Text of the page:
The death toll from a series of suicide attacks on Iraq's Yazidi sect on Tuesday continues to rise.  Officials now estimate at least 400 people were killed and hundreds more wounded when four truck bombs exploded in this normally peaceful part of northern Iraq.  U.S. and Kurdish officials say the attack is most likely an attempt to incite violence between the minority Yazidi sect and local Muslims.  VOA's Brian Padden reports from the Kurdish city of Irbil.

The truck bombs flattened hundreds of homes, trapping hundreds of people in the rubble.

The director of operations for the senior military staff in Washington, Lieutenant General Carter Ham, told a Pentagon news conference U.S. forces are helping with search and recovery efforts in the wake of the attacks, and are providing medical treatment and supplies. 

He says they are also working with Iraqi authorities to determine who is responsible.

"We don't yet know who did it, but certainly has the markings of an al-Qaida in Iraq type of attack," he said.  "They've made it known that they wish to attack non-Muslims, so that may be a part of this.  It may be in part [that] it is just their nature to attack [the] innocent and vulnerable as an effort, I suppose, to convey that there isn't security across the country."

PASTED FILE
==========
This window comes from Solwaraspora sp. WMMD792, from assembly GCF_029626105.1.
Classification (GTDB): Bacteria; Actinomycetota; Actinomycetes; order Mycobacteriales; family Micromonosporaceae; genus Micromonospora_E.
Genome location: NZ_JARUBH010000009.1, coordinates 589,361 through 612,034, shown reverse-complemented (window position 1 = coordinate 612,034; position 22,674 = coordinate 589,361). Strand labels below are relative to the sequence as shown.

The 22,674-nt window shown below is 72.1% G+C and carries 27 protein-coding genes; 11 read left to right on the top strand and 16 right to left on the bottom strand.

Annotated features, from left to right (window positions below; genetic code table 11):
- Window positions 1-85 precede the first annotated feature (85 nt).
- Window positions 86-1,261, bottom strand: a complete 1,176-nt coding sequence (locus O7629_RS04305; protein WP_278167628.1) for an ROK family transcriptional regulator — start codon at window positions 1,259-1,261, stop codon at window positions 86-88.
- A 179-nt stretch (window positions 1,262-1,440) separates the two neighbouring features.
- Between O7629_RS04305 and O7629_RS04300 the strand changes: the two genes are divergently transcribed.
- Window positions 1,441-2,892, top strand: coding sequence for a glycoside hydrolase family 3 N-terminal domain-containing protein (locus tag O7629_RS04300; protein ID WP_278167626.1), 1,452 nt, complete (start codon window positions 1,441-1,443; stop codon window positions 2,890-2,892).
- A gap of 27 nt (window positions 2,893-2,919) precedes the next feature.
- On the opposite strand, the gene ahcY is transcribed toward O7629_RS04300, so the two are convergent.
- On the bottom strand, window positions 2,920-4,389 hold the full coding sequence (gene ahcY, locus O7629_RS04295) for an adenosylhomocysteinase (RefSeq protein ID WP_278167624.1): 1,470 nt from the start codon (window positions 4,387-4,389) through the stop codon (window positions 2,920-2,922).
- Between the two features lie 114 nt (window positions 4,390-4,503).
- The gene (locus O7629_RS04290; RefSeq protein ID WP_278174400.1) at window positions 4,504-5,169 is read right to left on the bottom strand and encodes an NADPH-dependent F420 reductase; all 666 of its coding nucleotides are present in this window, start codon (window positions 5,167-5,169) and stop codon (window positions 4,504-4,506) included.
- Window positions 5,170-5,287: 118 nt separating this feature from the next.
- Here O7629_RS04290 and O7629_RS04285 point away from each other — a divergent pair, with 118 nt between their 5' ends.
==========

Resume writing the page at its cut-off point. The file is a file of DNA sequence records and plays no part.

Ido Babasheikh, Iraq's presidential advisor for Yazidien affairs, says this bombing is another example of Islamic extremists trying to incite violence among religious groups in Iraq.  

"We think that this crime is not against the Yazidiens, just the Yazidiens, it's against all the communities of the Iraqi society and the Iraqi community and against all humanity in this region," he said.

Hadi Ali, with the Kurdistan Islamic Union, says this attack fits the Sunni militant pattern of trying to spark fighting among different groups. 

Ali says just look at how they work.  They set off many explosions in Baghdad and Kirkuk, and other places.  He says they always find an excuse to attack.

Officials are concerned about increased tensions between Yazidi and Muslims in northern Iraq.  The military presence in these areas has been increased and a curfew set in place.